Pranab vows new deal for army women | india | Hindustan Times
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Pranab vows new deal for army women

AS MAJOR Radhika Khanna (name changed) prepares herself mentally for retirement next year after serving the army for 14 years, she is faced with many unresolved and troubling questions. Will she be able to get employment in civvy street? Without a pension, where?s the money going to come from? For Major Radhika and scores of other women officers who gave their salad days to the army, there?s still hope.

india Updated: Jun 26, 2006 01:29 IST

AS MAJOR Radhika Khanna (name changed) prepares herself mentally for retirement next year after serving the army for 14 years, she is faced with many unresolved and troubling questions. Will she be able to get employment in civvy street? Without a pension, where’s the money going to come from? For Major Radhika and scores of other women officers who gave their salad days to the army, there’s still hope.

Defence Minister Pranab Mukherjee told Hindustan Times on Sunday that all “relevant aspects” of women in the army, including granting them permanent commission and making their jobs pensionable, were being closely examined.

“I am meeting up with the three service chiefs to discuss various issues related to women in the army. The idea is to ensure that there is no gender-based discrimination,” he said.

A series of reports carried in Hindustan Times sparked a firestorm of gender debate across the country, following which the defence minister directed the military establishment to get its act together and ensure women officers faced no discrimination.

Women officers nearing retirement feel they can still contribute significantly to the army and the provision of a pension would make an army career more attractive. Mukherjee said, “We are eager to create an environment to encourage women officers.”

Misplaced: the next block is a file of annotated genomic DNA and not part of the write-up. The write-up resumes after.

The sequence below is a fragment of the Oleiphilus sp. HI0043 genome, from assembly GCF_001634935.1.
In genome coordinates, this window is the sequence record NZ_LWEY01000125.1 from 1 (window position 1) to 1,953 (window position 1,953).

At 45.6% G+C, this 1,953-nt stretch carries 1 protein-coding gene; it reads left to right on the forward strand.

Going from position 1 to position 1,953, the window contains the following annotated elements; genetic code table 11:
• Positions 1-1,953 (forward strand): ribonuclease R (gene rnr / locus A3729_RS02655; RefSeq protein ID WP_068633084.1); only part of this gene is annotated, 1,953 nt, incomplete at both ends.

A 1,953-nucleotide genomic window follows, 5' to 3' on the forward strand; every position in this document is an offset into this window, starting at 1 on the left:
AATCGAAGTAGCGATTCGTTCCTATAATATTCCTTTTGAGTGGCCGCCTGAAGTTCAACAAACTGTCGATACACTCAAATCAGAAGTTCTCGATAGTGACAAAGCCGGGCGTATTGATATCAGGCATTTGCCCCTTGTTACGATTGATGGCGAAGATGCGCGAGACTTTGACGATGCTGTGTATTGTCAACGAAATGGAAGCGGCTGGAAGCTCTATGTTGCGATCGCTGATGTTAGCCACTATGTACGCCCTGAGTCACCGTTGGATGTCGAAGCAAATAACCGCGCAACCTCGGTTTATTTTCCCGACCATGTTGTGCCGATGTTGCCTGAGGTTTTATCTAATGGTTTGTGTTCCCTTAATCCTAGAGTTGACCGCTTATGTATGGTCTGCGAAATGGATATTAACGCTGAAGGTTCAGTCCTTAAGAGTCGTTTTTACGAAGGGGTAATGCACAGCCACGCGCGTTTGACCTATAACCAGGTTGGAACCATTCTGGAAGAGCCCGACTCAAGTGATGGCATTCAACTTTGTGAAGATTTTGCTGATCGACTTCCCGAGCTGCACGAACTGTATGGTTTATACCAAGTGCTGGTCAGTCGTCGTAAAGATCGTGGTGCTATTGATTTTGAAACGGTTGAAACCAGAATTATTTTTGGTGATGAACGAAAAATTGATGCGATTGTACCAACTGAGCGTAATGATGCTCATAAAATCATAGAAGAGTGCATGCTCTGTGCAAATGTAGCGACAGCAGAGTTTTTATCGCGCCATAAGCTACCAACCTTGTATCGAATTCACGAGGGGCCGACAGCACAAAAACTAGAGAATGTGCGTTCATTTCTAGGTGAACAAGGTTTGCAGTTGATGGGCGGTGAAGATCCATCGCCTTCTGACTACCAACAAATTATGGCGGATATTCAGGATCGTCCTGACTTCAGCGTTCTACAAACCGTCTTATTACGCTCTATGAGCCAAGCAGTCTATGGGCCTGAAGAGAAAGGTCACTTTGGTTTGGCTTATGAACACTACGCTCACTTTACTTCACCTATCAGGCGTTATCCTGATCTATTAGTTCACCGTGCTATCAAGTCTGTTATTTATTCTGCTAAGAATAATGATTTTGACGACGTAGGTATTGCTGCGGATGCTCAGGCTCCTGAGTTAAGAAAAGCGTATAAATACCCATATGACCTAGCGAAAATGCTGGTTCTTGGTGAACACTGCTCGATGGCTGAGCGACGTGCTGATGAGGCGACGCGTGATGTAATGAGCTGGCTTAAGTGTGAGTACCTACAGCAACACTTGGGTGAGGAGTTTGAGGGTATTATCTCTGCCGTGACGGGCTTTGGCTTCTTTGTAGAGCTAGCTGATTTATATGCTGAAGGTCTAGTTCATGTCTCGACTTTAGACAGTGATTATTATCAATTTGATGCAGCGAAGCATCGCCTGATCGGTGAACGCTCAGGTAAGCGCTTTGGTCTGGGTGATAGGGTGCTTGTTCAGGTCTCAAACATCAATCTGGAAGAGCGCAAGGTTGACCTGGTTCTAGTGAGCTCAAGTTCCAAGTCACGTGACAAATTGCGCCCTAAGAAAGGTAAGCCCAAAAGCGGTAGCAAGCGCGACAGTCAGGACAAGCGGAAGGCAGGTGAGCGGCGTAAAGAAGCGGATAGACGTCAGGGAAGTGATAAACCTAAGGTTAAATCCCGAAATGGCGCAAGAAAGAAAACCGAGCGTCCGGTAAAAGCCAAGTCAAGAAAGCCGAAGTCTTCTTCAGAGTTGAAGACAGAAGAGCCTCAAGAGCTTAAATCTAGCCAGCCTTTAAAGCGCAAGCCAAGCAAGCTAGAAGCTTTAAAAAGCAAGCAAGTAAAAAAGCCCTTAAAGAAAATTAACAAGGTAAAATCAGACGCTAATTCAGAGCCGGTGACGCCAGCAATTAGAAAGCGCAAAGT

Having asked the army to immediately extend the benefits of the AV Singh committee report to women officers, Pranab Mukherjee said the government was studying the “financial implications” of implementing the second part of the report which deals with creating more vacancies at the senior level, brigadier upwards.

A lieutenant general attributed the delay in the implementation of the report to the indifferent attitude of the Air Force and the Navy.

“For us, the stakes are enormous. The issue may not be too critical for the other two services,” he said.

The defence minister said, “We have to build a consensus among the tri-services before implementing the report for senior officers. But we have already achieved our primary objective of reducing the age of commanding officers.”

Asked when would his ministry release the request for proposals for the purchase of 126 fighter jets for the IAF, Mukherjee said, “The stakes are very high. We are weighing the security aspects before taking the next step.”